Feature

Full-dose anticoagulation reduces need for life support in COVID-19


 

Full-dose anticoagulation was superior to low, prophylactic doses in reducing the need for vital organ support such as ventilation in moderately ill patients hospitalized for COVID-19, according to a report released Jan. 22 by the National Institutes of Health (NIH).

“This is a major advance for patients hospitalized with COVID. Full dose of anticoagulation in these non-ICU patients improved outcomes and there’s a trend toward a reduction in mortality,” Judith Hochman, MD, director of the Cardiovascular Clinical Research Center at NYU Langone Medical Center, New York, said in an interview.

“We have treatments that are improving outcomes but not as many that reduce mortality, so we’re hopeful when the full dataset comes in that will be confirmed,” she said.

The observation of increased rates of blood clots and inflammation among COVID-19 patients, which can lead to complications such as lung failure, heart attack, and stroke, has given rise to various anticoagulant treatment protocols and a need for randomized data on routinely administering increased doses of anticoagulation to hospitalized patients.

Today’s top-line findings come from three linked clinical trials – REMAP-CAP, ACTIV-4, and ATTACC – examining the safety and efficacy of full-dose anticoagulation to treat moderately ill or critically ill adults hospitalized with COVID-19 compared with a lower dose typically used to prevent blood clots in hospitalized patients.

In December 2020, all three trials paused enrollment of the critically ill subgroup after results showed that full-dose anticoagulation started in the intensive care unit (ICU) was not beneficial and may have been harmful in some patients.

Moderately ill patients with COVID-19, defined as those who did not require ICU care or organ support, made up 80% of participants at enrollment in the three trials, Dr. Hochman said.

Among more than 1,000 moderately ill patients reviewed as of the data cut with the data safety monitoring board, full doses of low molecular weight or unfractionated heparin were superior to low prophylactic doses for the primary endpoint of need for ventilation or other organ supportive interventions at 21 days after randomization.

This met the predefined threshold for 99% probability of superiority and recruitment was stopped, Dr. Hochman reported. “Obviously safety figured into this decision. The risk/benefit ratio was very clear.”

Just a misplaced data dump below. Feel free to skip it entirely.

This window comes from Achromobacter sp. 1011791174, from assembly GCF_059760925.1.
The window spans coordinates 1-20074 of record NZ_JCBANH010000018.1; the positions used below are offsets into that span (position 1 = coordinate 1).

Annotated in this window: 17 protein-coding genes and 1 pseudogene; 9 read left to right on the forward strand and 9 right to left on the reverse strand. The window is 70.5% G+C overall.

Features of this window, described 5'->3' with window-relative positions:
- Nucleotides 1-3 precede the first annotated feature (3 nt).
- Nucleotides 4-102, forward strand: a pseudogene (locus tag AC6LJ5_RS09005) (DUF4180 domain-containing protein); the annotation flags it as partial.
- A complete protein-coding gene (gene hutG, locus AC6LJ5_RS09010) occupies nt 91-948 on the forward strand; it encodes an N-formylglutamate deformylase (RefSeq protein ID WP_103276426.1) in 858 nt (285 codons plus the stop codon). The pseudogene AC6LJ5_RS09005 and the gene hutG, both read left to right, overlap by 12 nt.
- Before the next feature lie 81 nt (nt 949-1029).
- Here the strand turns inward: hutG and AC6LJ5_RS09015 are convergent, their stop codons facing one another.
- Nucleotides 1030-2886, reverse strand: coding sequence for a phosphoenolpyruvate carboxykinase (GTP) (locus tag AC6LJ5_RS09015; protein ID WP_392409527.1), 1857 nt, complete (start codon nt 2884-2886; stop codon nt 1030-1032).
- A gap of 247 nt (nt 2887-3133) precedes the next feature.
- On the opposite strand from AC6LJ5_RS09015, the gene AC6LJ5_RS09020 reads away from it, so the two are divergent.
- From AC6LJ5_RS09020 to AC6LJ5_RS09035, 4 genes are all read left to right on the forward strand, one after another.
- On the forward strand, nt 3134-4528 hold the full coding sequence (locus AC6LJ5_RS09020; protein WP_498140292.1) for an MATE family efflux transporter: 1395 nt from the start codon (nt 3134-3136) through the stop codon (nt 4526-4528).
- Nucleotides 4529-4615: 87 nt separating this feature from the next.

The results do not pertain to patients with a previous indication for anticoagulation, who were excluded from the trials.

Data from an additional 1,000 patients will be reviewed and the data published sometime in the next 2-3 months, she said.

With large numbers of COVID-19 patients requiring hospitalization, the outcomes could help reduce the overload on intensive care units around the world, the NIH noted.

The results also highlight the critical role of timing in the course of COVID-19.

“We believe that full anticoagulation is effective early in the disease course,” Dr. Hochman said. “Based on the results so far from these three platform trials, those that were very, very sick at the time of enrollment really didn’t benefit and we needed to have caught them at an earlier stage.

“It’s possible that the people in the ICU are just different and the minute they get sick they need the ICU; so we haven’t clearly demonstrated this time course and when to intervene, but that’s the implication of the findings.”

The question of even earlier treatment is being examined in the partner ACTIV-4B trial, which is enrolling patients with COVID-19 illness not requiring hospitalization and randomizing them to the direct oral anticoagulant apixaban or aspirin or placebo.

“It’s a very important trial and we really want to get the message out that patients should volunteer for it,” said Dr. Hochman, principal investigator of the ACTIV-4 trial.

In the United States, the ACTIV-4 trial is being led by a collaborative effort involving a number of universities, including the University of Pittsburgh and New York University.

The REMAP-CAP, ACTIV-4, and ATTACC study platforms span five continents in more than 300 hospitals and are supported by multiple international funding organizations including the National Institutes of Health, Canadian Institutes of Health Research, the National Institute for Health Research (United Kingdom), the National Health and Medical Research Council (Australia), and the PREPARE and RECOVER consortia (European Union).

A version of this article first appeared on Medscape.com.

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